Any noodle lover who hasn't been to this Doyers Street haunt is seriously missing out. The noodles are hand-pulled in view of diners and cut by knife for rugged, thick noodles that excellently soak up broth or sauce when fried. With tons of dishes under $10, a feast at this cash-only eatery comes pretty cheap. Save this spot for Christmas Eve and Day, with hours from 10:30 a.m. to 10:30 p.m. (1 Doyers St., 212-791-1817, tastyhandpullednoodlesnyc.com)
The xiao long bao, or soup dumplings, from Joe's Shanghai are worth lining up for -- as evidenced by the people who line up for them every day. If you're not worried about keeping kosher, they make a great treat on Christmas -- they're filled with either just pork or pork and crab (that's a treif double whammy) and, of course, tons of hot broth. There's plenty else on the menu, too, but the xiao long bao is what brings the crowds. Joe's is open Christmas Eve and Christmas Day, with hours from 11 a.m. to 11 p.m. There are two more locations in midtown Manhattan and in Flushing, Queens. (Joe's Shanghai, 9 Pell St., Manhattan, 212-233-8888, joeshanghairestaurants.com)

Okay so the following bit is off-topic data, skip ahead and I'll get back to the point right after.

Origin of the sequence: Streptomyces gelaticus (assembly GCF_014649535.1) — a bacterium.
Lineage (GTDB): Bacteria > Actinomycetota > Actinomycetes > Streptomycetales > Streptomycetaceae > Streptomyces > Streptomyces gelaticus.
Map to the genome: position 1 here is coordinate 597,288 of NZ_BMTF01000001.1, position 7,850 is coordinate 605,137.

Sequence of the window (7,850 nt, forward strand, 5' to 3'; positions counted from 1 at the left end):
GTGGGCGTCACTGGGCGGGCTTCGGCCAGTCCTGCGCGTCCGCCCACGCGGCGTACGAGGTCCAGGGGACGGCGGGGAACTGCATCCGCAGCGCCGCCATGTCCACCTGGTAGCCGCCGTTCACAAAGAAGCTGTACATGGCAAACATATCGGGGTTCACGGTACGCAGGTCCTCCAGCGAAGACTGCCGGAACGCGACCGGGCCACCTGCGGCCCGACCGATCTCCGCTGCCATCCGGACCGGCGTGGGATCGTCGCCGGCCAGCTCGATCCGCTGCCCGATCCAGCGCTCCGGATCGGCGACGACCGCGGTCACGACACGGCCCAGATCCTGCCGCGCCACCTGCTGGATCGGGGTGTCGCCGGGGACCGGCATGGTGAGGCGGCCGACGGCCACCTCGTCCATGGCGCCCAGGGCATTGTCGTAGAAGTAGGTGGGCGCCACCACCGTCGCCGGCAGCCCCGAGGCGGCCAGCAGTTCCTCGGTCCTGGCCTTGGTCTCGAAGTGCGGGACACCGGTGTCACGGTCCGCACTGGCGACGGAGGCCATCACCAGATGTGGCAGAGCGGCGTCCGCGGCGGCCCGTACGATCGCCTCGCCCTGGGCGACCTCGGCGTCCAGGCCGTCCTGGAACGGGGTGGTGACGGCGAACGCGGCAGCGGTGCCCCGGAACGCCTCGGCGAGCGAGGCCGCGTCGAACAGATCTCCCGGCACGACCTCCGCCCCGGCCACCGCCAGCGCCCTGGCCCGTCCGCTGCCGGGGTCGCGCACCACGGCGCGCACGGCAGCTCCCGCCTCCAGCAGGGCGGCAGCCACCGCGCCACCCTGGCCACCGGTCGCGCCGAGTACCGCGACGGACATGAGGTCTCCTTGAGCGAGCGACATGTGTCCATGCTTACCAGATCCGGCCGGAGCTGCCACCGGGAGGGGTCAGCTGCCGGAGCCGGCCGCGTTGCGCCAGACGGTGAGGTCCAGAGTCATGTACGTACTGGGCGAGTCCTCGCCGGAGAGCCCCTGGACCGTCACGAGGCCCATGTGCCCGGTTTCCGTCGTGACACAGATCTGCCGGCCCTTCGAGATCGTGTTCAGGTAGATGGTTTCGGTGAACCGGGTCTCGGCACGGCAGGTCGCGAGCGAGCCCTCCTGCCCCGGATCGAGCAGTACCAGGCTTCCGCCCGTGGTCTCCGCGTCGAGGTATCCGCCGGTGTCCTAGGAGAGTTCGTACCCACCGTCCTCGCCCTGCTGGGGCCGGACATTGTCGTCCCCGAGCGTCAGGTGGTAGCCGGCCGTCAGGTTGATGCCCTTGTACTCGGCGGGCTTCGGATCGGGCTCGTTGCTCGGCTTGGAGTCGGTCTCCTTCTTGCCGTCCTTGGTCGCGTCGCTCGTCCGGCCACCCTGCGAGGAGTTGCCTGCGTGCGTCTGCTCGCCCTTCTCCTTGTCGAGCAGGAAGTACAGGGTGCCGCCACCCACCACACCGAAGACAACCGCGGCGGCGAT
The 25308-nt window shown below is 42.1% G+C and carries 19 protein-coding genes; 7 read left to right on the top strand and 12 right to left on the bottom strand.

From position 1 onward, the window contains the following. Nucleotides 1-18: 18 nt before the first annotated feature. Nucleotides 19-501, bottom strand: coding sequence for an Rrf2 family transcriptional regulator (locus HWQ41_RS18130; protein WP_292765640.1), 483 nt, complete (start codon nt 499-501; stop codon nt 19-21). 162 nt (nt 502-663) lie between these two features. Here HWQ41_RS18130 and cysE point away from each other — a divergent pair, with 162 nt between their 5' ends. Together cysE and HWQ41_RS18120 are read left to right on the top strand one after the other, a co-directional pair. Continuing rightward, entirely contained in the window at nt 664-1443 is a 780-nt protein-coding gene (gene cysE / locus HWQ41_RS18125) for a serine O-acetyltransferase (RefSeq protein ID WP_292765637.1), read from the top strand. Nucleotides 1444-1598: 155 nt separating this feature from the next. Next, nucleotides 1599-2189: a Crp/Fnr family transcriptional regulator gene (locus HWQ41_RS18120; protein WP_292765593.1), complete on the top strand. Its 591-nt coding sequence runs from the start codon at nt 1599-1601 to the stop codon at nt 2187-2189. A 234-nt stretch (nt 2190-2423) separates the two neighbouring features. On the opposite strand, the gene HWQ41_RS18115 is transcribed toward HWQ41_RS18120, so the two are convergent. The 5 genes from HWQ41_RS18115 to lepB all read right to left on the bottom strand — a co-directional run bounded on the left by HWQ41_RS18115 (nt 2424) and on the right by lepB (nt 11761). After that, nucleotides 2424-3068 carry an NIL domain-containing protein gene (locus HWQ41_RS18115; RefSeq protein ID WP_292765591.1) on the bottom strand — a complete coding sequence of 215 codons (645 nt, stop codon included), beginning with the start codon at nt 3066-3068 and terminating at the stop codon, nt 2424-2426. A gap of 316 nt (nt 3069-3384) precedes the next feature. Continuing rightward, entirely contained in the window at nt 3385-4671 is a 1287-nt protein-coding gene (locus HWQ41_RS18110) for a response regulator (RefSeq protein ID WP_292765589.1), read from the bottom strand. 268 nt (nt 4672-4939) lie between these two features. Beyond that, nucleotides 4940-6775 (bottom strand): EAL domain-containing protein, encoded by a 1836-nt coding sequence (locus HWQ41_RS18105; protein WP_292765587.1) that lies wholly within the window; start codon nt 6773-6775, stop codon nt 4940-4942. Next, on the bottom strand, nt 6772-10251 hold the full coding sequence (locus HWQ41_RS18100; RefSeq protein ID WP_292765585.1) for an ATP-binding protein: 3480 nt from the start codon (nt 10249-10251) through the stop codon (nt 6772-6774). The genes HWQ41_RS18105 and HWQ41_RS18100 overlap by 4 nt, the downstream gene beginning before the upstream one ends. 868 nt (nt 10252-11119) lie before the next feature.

As you enter this hole-in-the-wall, remind yourself that you're not heading to Spicy Village for the atmosphere. You're there for the food, which is delicious, spicy and cheap -- a small order of the beef brisket hui mei (pictured) will set you back only $6.50. Beneath chunks of beef and a shower of cilantro, chewy hand-pulled noodles await your chopsticks and a savory broth awaits your spoon. But the restaurant is perhaps best known for its spicy big tray chicken. (Don't worry, you can add those noodles to that dish, too.) Bonus: You can BYOB. Spicy Village is open on Christmas Day, which falls on a Monday this year, from 10 a.m. to 11 p.m., but closed on Christmas Eve because it's always closed on Sundays. (68B Forsyth St., 212-625-8299, spicyvillagenyc.com)